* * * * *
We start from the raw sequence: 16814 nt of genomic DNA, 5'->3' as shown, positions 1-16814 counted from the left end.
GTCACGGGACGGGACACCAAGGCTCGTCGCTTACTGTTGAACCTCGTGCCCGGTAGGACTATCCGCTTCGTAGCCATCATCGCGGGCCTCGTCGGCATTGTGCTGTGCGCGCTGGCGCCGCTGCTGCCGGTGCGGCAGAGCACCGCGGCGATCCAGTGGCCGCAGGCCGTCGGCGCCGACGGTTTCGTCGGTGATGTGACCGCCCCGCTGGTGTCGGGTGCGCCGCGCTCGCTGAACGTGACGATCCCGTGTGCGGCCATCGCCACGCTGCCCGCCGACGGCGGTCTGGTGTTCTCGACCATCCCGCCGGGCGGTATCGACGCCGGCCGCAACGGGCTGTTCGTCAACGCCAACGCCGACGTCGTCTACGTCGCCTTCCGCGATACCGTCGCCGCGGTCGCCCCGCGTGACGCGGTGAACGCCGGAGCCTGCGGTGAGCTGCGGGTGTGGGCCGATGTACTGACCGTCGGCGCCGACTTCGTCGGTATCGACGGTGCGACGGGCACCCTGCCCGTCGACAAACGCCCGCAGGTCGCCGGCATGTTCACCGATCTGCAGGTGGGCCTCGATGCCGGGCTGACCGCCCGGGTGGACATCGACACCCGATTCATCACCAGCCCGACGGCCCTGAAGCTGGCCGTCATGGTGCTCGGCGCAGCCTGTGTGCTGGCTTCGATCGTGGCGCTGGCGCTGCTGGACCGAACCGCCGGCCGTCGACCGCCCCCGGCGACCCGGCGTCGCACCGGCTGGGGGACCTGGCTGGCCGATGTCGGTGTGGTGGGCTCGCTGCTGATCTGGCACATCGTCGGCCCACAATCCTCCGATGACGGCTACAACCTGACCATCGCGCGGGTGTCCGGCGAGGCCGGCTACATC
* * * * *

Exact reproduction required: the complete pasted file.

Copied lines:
We start from the raw sequence: 16814 nt of genomic DNA, 5'->3' as shown, positions 1-16814 counted from the left end.
GTCACGGGACGGGACACCAAGGCTCGTCGCTTACTGTTGAACCTCGTGCCCGGTAGGACTATCCGCTTCGTAGCCATCATCGCGGGCCTCGTCGGCATTGTGCTGTGCGCGCTGGCGCCGCTGCTGCCGGTGCGGCAGAGCACCGCGGCGATCCAGTGGCCGCAGGCCGTCGGCGCCGACGGTTTCGTCGGTGATGTGACCGCCCCGCTGGTGTCGGGTGCGCCGCGCTCGCTGAACGTGACGATCCCGTGTGCGGCCATCGCCACGCTGCCCGCCGACGGCGGTCTGGTGTTCTCGACCATCCCGCCGGGCGGTATCGACGCCGGCCGCAACGGGCTGTTCGTCAACGCCAACGCCGACGTCGTCTACGTCGCCTTCCGCGATACCGTCGCCGCGGTCGCCCCGCGTGACGCGGTGAACGCCGGAGCCTGCGGTGAGCTGCGGGTGTGGGCCGATGTACTGACCGTCGGCGCCGACTTCGTCGGTATCGACGGTGCGACGGGCACCCTGCCCGTCGACAAACGCCCGCAGGTCGCCGGCATGTTCACCGATCTGCAGGTGGGCCTCGATGCCGGGCTGACCGCCCGGGTGGACATCGACACCCGATTCATCACCAGCCCGACGGCCCTGAAGCTGGCCGTCATGGTGCTCGGCGCAGCCTGTGTGCTGGCTTCGATCGTGGCGCTGGCGCTGCTGGACCGAACCGCCGGCCGTCGACCGCCCCCGGCGACCCGGCGTCGCACCGGCTGGGGGACCTGGCTGGCCGATGTCGGTGTGGTGGGCTCGCTGCTGATCTGGCACATCGTCGGCCCACAATCCTCCGATGACGGCTACAACCTGACCATCGCGCGGGTGTCCGGCGAGGCCGGCTACATC